Swim team captain Siddhartha Pakam, also known as Sid and played by Amir Bageria, shows us that you don’t have to be an outsider to feel alone as we follow his path of self discovery through his search for the part of him that will intrigue Harvard admission. Throughout the series, he works tirelessly on his college essay and uses it as an effective outlet to address his experience with judgement from others due to xenophobia given his background as an Indian man. His essay also allows him to awaken a part of himself that he seems to have been fighting for a long time. His status as a school athlete and his parents’ conservative cultural structure fosters an inner conflict as he continues to fight with himself on who he is and who he feels he is supposed to be.
Sid is not the only athlete grappling with a strict and cultured home life as actress Odley Jean brings Haitian basketball player Dominique Pierre, affectionately known as Dom, to the screen. Dom’s entrepreneurial spirit and aspirations in becoming a first-generation college student set on studying psychology made her an instant black icon as her focus and ambition is inspiring to both her family and friends. This Creole-speaking hairstylist finds “power in vulnerability” through her pursuit of her dream career. Her no-nonsense attitude comes off as forthright but she always manages to keep her cool as she is a naturally loving person. Dom’s matriarchal family continually pushes her to grow up quickly as she is being held responsible as a caretaker for her nieces and nephews. When her sister is fired after an accident at work, she must choose between her family and her own happiness.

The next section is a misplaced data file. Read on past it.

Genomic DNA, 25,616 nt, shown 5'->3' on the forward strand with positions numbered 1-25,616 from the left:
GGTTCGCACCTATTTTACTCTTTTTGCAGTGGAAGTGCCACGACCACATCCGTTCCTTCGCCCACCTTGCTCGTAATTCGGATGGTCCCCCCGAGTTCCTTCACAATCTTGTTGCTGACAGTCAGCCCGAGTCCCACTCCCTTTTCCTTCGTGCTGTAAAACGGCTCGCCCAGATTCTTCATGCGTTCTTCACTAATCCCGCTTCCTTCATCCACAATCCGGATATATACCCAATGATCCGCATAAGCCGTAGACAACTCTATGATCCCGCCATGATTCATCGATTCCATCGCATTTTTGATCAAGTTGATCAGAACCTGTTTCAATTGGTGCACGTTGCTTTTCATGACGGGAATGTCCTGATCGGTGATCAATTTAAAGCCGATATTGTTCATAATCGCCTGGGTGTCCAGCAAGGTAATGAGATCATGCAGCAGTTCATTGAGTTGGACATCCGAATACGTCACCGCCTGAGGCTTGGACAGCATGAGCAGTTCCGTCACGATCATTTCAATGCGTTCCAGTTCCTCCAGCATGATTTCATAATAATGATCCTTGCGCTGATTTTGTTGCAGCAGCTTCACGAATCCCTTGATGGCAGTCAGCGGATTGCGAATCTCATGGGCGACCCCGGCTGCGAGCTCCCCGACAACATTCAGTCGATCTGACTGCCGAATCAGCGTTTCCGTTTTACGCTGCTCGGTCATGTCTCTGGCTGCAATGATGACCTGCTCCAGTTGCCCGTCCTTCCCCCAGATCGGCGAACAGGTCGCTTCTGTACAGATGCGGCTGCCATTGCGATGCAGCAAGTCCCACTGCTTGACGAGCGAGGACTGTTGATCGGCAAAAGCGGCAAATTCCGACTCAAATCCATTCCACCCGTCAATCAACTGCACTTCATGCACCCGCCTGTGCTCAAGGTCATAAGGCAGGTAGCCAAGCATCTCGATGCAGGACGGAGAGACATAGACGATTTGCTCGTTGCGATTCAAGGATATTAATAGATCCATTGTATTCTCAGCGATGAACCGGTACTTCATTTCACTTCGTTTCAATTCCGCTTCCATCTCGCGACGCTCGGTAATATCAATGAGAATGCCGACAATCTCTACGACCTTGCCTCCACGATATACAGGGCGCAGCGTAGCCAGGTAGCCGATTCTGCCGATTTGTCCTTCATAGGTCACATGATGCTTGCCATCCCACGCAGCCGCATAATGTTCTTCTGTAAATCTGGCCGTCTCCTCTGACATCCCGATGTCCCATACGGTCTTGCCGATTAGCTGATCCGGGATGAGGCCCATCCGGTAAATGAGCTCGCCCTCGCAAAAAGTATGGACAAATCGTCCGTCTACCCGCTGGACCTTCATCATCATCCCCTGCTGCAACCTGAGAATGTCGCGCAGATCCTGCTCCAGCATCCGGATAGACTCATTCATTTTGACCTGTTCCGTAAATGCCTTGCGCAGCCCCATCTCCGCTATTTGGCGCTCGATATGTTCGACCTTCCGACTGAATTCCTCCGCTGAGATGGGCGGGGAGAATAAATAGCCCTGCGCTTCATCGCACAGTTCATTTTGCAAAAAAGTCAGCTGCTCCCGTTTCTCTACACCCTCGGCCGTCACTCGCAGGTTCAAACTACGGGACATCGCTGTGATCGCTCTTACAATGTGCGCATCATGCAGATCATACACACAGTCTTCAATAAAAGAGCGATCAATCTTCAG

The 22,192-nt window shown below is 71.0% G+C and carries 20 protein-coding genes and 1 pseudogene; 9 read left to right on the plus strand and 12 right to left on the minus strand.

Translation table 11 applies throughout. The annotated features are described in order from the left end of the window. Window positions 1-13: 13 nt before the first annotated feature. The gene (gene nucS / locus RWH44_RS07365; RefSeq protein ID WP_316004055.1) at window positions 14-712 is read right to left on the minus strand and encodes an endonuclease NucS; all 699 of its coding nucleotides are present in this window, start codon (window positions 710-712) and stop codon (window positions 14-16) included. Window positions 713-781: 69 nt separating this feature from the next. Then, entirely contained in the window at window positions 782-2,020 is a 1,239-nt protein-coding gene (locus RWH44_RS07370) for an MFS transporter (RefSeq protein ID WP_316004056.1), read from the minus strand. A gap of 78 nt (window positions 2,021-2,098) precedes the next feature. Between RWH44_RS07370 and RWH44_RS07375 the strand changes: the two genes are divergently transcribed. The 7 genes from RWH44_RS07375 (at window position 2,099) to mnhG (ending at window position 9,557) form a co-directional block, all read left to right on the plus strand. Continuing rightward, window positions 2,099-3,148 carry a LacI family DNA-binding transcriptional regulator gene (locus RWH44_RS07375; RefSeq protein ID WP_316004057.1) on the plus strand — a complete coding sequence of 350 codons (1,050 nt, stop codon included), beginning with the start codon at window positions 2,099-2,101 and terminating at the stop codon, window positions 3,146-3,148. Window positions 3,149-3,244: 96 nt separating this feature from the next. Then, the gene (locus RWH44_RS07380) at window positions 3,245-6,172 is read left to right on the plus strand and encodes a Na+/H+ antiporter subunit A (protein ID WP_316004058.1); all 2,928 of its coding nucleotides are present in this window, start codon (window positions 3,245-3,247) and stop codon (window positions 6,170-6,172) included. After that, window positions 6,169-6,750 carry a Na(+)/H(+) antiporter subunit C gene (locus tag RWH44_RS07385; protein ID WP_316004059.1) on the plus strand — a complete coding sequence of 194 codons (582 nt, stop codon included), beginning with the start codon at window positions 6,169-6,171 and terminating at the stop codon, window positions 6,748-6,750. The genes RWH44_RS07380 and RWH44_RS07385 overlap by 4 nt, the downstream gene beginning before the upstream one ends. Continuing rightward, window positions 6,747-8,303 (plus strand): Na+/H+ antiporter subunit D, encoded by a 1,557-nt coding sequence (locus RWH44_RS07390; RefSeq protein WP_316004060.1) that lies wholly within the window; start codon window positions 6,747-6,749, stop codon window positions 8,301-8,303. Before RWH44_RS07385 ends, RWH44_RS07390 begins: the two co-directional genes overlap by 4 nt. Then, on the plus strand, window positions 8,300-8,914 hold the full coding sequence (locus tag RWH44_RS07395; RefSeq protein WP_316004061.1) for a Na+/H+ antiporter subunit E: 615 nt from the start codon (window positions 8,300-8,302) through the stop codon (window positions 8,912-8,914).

At the beginning of the show she is met with adversity when her money is stolen after character Jayson Jackson, played by Maliq Johnson, and Owen Wilson, played by Jaden Jordan, take her wallet and accidentally drop it down a staircase when playing around. This seemingly unimportant scene of high school mischief leads to life-altering changes for both Owen and Jayson as they both receive harsh consequences for their minor actions.
Jayson, the more economically privileged out of the two, received a lighter punishment leaving Owen and his parents envious of his circumstances as it causes him to change schools and miss out on an incredible opportunity in his music career that was then passed to Jayson when Owen was not eligible to accept it. These two saxophone playing teenagers slowly drift apart as Jayson works adamantly to find justice and restore the friendship he lost. Jayson begins to indulge in activism in hopes of helping people to see that there can be comparisons made between unjustified policing and the school zero-tolerance policy that allows them to push students out and further support the school to prison pipeline.
While the first episode gave us exciting circumstances to consider, it also laid the groundwork for what seemed to be a predictable character base. As we empathize through their relatable downfalls and celebrate their accomplishments, the series while awe-inspiring is not perfect.
Despite its refreshing ability to bring light to unpopular cultural and racial biases, it lacks a sense of respect and boundaries as its morbid humor, while realistic, can be unsettling at times. The seamless transitions of stories were almost eerie in its perfection up until the abrupt placement of Leila’s caricatures. The story’s slight downplaying of side topics, while seemingly incomplete, gives the writers room for growth in the next season.